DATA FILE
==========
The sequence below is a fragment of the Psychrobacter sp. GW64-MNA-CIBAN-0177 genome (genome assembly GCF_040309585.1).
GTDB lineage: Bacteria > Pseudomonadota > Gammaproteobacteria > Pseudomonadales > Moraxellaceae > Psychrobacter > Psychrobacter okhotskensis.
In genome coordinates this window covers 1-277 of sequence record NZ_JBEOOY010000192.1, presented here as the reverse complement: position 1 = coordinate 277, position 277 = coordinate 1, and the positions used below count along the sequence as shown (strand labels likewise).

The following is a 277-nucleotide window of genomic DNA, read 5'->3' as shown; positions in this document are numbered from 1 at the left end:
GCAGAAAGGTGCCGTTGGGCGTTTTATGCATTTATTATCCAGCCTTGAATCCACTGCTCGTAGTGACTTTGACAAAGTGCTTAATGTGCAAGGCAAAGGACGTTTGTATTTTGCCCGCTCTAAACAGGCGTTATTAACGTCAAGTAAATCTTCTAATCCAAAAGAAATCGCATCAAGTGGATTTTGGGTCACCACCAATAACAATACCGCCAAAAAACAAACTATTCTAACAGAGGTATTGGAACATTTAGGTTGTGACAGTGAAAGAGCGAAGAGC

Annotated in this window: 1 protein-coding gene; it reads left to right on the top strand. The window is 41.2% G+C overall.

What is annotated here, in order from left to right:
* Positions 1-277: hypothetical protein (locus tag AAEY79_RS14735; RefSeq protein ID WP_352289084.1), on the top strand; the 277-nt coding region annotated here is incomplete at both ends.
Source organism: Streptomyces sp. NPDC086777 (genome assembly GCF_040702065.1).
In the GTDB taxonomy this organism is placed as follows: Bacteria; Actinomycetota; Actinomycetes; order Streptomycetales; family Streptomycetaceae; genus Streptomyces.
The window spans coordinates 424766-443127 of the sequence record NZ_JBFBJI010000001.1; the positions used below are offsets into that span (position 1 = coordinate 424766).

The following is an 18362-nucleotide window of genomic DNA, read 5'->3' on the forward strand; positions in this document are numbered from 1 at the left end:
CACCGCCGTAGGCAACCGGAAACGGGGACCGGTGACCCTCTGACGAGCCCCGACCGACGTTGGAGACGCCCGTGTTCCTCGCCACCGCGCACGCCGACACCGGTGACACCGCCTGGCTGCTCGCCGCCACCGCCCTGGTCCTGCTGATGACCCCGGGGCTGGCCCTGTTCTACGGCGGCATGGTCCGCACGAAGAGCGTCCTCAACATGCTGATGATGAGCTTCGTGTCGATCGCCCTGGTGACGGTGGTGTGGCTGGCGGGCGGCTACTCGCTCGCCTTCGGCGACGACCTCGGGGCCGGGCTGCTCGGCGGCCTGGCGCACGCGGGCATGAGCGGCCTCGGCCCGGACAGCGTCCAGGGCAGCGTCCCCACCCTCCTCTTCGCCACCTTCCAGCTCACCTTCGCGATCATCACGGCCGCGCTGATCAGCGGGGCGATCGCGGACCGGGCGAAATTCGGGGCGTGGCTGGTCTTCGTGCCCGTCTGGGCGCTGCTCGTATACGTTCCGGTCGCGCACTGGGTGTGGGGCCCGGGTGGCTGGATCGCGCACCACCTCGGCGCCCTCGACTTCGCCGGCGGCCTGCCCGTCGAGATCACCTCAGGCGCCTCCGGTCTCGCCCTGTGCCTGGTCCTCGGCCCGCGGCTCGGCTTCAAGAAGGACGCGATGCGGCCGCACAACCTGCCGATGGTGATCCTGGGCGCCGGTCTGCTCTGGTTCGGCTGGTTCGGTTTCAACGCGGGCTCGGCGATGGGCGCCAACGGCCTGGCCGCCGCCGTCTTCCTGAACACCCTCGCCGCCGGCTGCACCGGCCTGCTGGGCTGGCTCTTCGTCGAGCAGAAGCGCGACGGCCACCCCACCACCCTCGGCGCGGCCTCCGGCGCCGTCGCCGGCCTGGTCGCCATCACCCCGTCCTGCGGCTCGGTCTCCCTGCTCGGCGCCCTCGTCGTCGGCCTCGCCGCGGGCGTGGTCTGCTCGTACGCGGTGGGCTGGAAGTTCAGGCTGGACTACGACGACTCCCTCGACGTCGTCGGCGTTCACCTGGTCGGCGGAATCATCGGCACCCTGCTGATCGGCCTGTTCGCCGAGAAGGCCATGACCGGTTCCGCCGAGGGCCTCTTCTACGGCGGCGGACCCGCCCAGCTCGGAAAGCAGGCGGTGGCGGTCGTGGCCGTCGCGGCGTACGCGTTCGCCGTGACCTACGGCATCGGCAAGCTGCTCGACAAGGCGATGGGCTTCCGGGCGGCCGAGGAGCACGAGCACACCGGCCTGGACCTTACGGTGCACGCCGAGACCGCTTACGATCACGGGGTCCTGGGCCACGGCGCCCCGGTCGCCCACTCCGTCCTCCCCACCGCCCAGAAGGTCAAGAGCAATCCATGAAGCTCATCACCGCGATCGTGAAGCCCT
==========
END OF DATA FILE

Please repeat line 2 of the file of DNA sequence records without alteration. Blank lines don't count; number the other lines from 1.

GTDB lineage: Bacteria > Pseudomonadota > Gammaproteobacteria > Pseudomonadales > Moraxellaceae > Psychrobacter > Psychrobacter okhotskensis.